This story, which is a follow up on yesterday regarding the Fox News and Monsanto issue, gives us a teeny bit of hope. Perhaps we will see the beginning of a new responsibility at the FCC.
Hormones injected into the beef we eat is another issue that should be of great interest, so arm yourselves with a little knowledge.
I don't want to beat this to death, but if you are currently unaware of these food safety issues, don't expect the mainstream media to enlighten you any time soon.
Monday, January 10, 2005
In light of the information recently reported about how the FDA seems to be too close to the large drug manufacturers, I would like to go back to something that has been written and talked about virtually every day for years (occasionally in the mainstream media), and that is the safety of our food supply.
This story about Patrick Hicks of Colton, California (posted on rense.com) talks about the possibility of his death being from a variant of the wasting disease caused by eating tainted beef.
Pay particular attention to the actions taken by Public Health Officials.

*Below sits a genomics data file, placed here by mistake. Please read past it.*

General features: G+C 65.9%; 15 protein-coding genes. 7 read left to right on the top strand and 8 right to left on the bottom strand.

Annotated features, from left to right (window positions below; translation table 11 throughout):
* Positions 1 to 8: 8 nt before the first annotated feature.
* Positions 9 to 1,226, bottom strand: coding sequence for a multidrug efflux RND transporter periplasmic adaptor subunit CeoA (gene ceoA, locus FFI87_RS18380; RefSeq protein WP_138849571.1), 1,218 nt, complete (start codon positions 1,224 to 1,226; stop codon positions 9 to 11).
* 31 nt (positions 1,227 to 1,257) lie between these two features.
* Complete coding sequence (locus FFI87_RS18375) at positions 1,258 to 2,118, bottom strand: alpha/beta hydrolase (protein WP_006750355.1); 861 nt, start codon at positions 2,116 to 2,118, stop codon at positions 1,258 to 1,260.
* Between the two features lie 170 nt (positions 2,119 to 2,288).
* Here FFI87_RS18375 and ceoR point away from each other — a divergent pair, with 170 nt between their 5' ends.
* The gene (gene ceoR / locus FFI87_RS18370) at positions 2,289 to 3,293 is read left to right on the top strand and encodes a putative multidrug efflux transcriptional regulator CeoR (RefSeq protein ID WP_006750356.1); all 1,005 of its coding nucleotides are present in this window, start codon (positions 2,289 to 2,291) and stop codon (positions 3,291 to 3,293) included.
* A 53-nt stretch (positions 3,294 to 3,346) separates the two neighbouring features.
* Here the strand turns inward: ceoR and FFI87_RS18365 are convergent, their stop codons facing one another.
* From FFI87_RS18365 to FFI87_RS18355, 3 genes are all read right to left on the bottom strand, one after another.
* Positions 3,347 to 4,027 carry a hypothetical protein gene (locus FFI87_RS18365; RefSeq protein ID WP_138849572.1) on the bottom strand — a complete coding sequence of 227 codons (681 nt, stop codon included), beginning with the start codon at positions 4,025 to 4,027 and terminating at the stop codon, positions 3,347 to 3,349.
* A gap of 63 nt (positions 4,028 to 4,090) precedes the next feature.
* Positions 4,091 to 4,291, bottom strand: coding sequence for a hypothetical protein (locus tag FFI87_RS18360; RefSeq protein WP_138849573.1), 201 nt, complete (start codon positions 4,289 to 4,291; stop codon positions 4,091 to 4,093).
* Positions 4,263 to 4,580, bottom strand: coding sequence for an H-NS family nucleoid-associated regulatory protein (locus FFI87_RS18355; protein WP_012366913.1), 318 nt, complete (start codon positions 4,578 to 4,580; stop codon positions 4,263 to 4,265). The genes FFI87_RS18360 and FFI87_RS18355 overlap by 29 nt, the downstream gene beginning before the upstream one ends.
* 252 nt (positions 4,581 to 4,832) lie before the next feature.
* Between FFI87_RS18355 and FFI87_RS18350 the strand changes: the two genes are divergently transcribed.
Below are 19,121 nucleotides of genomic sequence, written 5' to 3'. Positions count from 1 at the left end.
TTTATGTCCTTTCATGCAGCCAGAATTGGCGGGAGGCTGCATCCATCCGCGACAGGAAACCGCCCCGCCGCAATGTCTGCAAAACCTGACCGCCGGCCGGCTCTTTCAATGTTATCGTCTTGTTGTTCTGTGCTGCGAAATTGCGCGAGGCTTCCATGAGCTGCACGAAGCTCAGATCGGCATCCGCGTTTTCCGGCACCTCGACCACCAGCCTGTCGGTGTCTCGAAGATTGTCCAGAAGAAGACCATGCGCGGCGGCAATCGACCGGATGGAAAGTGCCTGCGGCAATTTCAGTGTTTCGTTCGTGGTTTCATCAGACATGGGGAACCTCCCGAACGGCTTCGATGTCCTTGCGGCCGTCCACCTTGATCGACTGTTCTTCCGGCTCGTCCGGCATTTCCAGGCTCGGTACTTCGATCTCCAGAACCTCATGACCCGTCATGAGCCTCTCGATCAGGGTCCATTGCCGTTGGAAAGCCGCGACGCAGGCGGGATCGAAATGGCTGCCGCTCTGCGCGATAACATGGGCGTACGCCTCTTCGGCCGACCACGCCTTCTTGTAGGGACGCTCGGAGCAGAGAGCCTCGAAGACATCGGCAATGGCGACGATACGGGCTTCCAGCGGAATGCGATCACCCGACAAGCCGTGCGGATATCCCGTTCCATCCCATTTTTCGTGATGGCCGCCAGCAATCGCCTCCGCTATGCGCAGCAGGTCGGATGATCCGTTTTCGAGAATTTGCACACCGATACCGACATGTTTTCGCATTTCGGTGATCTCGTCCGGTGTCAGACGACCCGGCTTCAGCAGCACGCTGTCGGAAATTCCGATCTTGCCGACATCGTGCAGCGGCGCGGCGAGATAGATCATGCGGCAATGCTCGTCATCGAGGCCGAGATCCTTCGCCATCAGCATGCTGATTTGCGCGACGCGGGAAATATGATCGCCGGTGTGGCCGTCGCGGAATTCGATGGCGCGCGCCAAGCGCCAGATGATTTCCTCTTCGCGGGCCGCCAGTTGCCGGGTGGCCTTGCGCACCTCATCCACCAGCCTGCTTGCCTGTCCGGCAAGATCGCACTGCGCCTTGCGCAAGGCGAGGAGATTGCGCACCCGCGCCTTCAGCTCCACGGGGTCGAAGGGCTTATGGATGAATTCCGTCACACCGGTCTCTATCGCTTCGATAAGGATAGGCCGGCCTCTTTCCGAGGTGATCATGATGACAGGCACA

This article, "Why Eat Organic Meat?", contains information that every person providing for a family (especially a family with children) should know and understand.
This website is full of interesting articles and great information about where your food should be coming from starting tomorrow.
I am really proud that I got through this without mentioning Monsanto or Fox News once.
Everyone needs a cause to fight for... access to safe and healthy food is a good pick.
Sunday, January 09, 2005
The Supersonics are well worth every minute spent watching them this season (and I am), but the team that really gets my level of excitement up is the Mariners.
I have a feeling that the winds of change are going to blow very hard around and through the Seahawks Organization this coming off-season, but what has been happening with the Mariners as they attempt to patch up a few cracks and apply a fresh coat of "get it done" prior to spring training?
We will hit the diamond with a lot of new faces this year, and with a lot of familiar faces. There is no doubt some changes were necessary, have been made, and more are coming.
From a strictly mathematical viewpoint it goes like this:
What Makes 100%? What does it mean to give MORE than 100%?
Ever wonder about those people who say they are giving more than 100%?
We have all been to those meetings where someone wants you to give over 100%.
How about achieving 103%?
What makes up 100% in life?
Here's a little mathematical formula that might help you answer these questions:
If: A B C D E F G H I J K L M N O P Q R S T U V W X Y Z is represented as: